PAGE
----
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© 2015. Background: The net clinical benefit of high-energy nutritional supplements (HENSDs) consumption is lower than expected. Objectives: To investigate the extent to which consumption of oral HENSD in the fasted state reduces energy intake in slim females during consecutive breakfast and lunch, and whether this relates to changes in appetite and metabolic appetite regulators. Design: Twenty three females of 24.4 ± 2.8 years with BMI of 18.2 ± 0.8 kg/m<sup>2</sup> consumed HENSD (2.5 MJ) or PLACEBO (0.4 MJ) in fasted state in a single blind randomized cross-over study. Appetite and metabolic rate measurements and blood collection were conducted prior to and during 240 min after the intake of the supplements. Energy intake was recorded during ad libitum buffet breakfast and lunch served 60 min and 240 min post supplementation respectively. Results: Energy intake during breakfast was significantly (P < 0.01) lower in the HENSD trial but the net cumulative effect on energy intake was 1.07 ± 0.34 MJ higher in the HENSD compared to PLACEBO. Plasma concentration of CCK and PYY and insulin and were significantly (P < 0.05) higher in the HENSD trial while appetite measures were not significantly different between HENSD and PLACEBO trials. Correlations for the within participant relations between the responses of plasma hormones and appetite scores were significant (P < 0.05) for PYY and insulin but not CCK. The energy expended above resting metabolic rate was significantly (P < 0.05) higher in the HENDS trial but relative increase in energy expenditure was not significantly different between the two trials. Conclusion: Oral high-energy nutritional supplements have a partial and relatively short lived suppressive action on energy intake and can be expected to increase net energy intake by approximately half the energy value of the supplement consumed.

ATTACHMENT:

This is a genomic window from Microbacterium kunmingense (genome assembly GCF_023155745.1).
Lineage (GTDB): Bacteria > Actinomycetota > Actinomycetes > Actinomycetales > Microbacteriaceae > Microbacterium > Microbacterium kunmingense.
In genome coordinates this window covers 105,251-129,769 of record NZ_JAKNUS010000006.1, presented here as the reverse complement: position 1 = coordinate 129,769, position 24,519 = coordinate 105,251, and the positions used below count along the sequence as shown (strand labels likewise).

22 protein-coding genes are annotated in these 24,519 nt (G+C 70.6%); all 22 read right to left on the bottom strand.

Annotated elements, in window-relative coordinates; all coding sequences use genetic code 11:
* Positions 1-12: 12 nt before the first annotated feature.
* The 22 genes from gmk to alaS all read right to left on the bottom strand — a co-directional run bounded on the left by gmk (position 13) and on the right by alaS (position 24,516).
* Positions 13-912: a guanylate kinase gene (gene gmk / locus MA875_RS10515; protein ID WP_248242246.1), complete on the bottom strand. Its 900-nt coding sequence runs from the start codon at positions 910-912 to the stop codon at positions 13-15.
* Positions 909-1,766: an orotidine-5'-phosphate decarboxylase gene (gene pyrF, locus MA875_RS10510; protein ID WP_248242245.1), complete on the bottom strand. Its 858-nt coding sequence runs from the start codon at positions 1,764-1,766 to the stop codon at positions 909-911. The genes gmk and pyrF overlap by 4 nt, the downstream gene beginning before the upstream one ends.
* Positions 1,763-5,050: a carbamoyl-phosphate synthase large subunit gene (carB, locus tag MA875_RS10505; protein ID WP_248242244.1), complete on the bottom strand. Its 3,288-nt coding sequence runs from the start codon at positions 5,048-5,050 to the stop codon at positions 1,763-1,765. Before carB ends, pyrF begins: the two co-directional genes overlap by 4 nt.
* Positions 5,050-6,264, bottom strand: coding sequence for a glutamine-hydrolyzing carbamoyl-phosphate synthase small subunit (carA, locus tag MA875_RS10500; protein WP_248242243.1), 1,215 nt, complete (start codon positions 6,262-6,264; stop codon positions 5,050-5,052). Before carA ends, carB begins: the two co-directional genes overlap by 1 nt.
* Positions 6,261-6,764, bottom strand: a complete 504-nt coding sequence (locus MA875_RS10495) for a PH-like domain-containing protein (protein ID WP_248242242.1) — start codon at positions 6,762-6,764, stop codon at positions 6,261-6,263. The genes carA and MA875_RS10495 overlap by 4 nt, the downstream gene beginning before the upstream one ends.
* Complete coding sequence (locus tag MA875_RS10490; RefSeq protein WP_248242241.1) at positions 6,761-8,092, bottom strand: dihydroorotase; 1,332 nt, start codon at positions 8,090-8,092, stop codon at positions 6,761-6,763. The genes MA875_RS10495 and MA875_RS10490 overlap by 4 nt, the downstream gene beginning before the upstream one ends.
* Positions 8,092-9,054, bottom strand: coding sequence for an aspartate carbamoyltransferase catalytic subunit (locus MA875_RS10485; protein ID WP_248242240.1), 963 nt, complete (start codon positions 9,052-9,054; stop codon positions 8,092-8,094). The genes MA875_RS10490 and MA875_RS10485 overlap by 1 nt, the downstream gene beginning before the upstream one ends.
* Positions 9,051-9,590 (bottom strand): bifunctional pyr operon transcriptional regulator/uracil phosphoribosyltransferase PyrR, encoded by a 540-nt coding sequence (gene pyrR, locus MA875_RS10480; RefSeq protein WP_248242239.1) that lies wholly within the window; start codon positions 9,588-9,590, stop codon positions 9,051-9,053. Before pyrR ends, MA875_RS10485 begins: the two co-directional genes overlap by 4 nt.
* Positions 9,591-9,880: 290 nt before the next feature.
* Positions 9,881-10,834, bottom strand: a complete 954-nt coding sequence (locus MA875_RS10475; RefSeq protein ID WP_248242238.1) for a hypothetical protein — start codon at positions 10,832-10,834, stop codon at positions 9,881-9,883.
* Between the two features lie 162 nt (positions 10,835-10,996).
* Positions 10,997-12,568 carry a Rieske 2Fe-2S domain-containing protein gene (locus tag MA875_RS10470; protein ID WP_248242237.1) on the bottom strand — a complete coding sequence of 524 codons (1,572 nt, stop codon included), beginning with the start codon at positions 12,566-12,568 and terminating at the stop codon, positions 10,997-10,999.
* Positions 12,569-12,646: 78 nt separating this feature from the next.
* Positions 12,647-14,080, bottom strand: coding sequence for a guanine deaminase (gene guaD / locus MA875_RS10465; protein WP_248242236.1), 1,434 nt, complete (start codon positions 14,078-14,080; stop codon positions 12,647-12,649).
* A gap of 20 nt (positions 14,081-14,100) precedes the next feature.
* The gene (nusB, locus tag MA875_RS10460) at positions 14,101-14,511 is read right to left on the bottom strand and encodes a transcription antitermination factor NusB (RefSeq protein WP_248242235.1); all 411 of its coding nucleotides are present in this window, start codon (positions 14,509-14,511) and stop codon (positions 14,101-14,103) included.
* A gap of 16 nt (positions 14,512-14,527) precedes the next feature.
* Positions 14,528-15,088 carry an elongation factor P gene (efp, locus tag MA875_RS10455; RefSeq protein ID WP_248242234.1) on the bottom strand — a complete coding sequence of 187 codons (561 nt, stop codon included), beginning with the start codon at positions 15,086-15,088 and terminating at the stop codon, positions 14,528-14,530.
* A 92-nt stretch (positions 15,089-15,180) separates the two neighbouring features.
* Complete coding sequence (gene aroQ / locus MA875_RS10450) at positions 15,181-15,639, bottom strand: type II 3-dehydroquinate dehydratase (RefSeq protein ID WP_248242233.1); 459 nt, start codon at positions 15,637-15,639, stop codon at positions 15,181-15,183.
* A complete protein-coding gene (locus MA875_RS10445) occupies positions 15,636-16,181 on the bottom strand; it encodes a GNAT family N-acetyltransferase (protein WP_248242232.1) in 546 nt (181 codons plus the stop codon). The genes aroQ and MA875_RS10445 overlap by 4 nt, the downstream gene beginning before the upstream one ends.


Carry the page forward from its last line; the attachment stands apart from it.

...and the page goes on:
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36 - 43